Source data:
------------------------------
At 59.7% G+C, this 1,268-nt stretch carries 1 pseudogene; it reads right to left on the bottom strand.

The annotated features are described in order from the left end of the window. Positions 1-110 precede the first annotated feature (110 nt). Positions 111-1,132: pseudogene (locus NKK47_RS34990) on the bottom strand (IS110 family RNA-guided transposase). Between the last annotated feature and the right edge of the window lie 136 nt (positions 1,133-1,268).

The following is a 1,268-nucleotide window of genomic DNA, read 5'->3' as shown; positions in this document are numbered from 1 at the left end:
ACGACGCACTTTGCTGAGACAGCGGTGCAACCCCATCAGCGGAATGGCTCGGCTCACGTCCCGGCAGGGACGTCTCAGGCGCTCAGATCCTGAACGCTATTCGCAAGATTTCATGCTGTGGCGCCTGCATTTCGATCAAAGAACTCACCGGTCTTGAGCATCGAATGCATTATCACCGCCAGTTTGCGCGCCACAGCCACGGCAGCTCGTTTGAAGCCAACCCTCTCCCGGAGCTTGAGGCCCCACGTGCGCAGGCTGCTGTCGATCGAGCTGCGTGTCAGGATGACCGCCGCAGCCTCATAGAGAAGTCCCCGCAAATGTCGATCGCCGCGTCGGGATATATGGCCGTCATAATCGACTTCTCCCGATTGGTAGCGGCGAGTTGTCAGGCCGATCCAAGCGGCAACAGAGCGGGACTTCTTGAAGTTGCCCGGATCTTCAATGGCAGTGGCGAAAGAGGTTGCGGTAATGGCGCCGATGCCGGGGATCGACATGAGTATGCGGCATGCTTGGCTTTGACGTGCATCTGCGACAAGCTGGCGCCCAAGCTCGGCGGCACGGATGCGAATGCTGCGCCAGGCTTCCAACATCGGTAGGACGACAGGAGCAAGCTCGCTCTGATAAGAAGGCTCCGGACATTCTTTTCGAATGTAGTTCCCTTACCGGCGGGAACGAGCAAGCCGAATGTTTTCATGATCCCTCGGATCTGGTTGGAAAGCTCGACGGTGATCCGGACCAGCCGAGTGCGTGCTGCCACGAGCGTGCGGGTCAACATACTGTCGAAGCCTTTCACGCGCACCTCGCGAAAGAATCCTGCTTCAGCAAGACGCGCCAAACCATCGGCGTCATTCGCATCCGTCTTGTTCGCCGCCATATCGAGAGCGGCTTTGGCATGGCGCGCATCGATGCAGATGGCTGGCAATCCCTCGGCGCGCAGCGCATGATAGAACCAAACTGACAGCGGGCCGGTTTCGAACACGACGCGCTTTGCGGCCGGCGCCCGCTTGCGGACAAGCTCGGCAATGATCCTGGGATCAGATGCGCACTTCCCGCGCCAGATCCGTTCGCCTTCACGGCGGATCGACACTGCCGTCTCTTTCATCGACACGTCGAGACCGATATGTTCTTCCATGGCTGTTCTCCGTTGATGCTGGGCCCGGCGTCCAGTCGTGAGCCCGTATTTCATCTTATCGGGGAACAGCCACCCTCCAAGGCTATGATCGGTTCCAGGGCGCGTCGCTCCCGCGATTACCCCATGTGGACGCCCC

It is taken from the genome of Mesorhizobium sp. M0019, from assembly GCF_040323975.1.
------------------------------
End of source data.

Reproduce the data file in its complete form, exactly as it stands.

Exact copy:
At 59.7% G+C, this 1,268-nt stretch carries 1 pseudogene; it reads right to left on the bottom strand.

The annotated features are described in order from the left end of the window. Positions 1-110 precede the first annotated feature (110 nt). Positions 111-1,132: pseudogene (locus NKK47_RS34990) on the bottom strand (IS110 family RNA-guided transposase). Between the last annotated feature and the right edge of the window lie 136 nt (positions 1,133-1,268).

The following is a 1,268-nucleotide window of genomic DNA, read 5'->3' as shown; positions in this document are numbered from 1 at the left end:
ACGACGCACTTTGCTGAGACAGCGGTGCAACCCCATCAGCGGAATGGCTCGGCTCACGTCCCGGCAGGGACGTCTCAGGCGCTCAGATCCTGAACGCTATTCGCAAGATTTCATGCTGTGGCGCCTGCATTTCGATCAAAGAACTCACCGGTCTTGAGCATCGAATGCATTATCACCGCCAGTTTGCGCGCCACAGCCACGGCAGCTCGTTTGAAGCCAACCCTCTCCCGGAGCTTGAGGCCCCACGTGCGCAGGCTGCTGTCGATCGAGCTGCGTGTCAGGATGACCGCCGCAGCCTCATAGAGAAGTCCCCGCAAATGTCGATCGCCGCGTCGGGATATATGGCCGTCATAATCGACTTCTCCCGATTGGTAGCGGCGAGTTGTCAGGCCGATCCAAGCGGCAACAGAGCGGGACTTCTTGAAGTTGCCCGGATCTTCAATGGCAGTGGCGAAAGAGGTTGCGGTAATGGCGCCGATGCCGGGGATCGACATGAGTATGCGGCATGCTTGGCTTTGACGTGCATCTGCGACAAGCTGGCGCCCAAGCTCGGCGGCACGGATGCGAATGCTGCGCCAGGCTTCCAACATCGGTAGGACGACAGGAGCAAGCTCGCTCTGATAAGAAGGCTCCGGACATTCTTTTCGAATGTAGTTCCCTTACCGGCGGGAACGAGCAAGCCGAATGTTTTCATGATCCCTCGGATCTGGTTGGAAAGCTCGACGGTGATCCGGACCAGCCGAGTGCGTGCTGCCACGAGCGTGCGGGTCAACATACTGTCGAAGCCTTTCACGCGCACCTCGCGAAAGAATCCTGCTTCAGCAAGACGCGCCAAACCATCGGCGTCATTCGCATCCGTCTTGTTCGCCGCCATATCGAGAGCGGCTTTGGCATGGCGCGCATCGATGCAGATGGCTGGCAATCCCTCGGCGCGCAGCGCATGATAGAACCAAACTGACAGCGGGCCGGTTTCGAACACGACGCGCTTTGCGGCCGGCGCCCGCTTGCGGACAAGCTCGGCAATGATCCTGGGATCAGATGCGCACTTCCCGCGCCAGATCCGTTCGCCTTCACGGCGGATCGACACTGCCGTCTCTTTCATCGACACGTCGAGACCGATATGTTCTTCCATGGCTGTTCTCCGTTGATGCTGGGCCCGGCGTCCAGTCGTGAGCCCGTATTTCATCTTATCGGGGAACAGCCACCCTCCAAGGCTATGATCGGTTCCAGGGCGCGTCGCTCCCGCGATTACCCCATGTGGACGCCCC

It is taken from the genome of Mesorhizobium sp. M0019, from assembly GCF_040323975.1.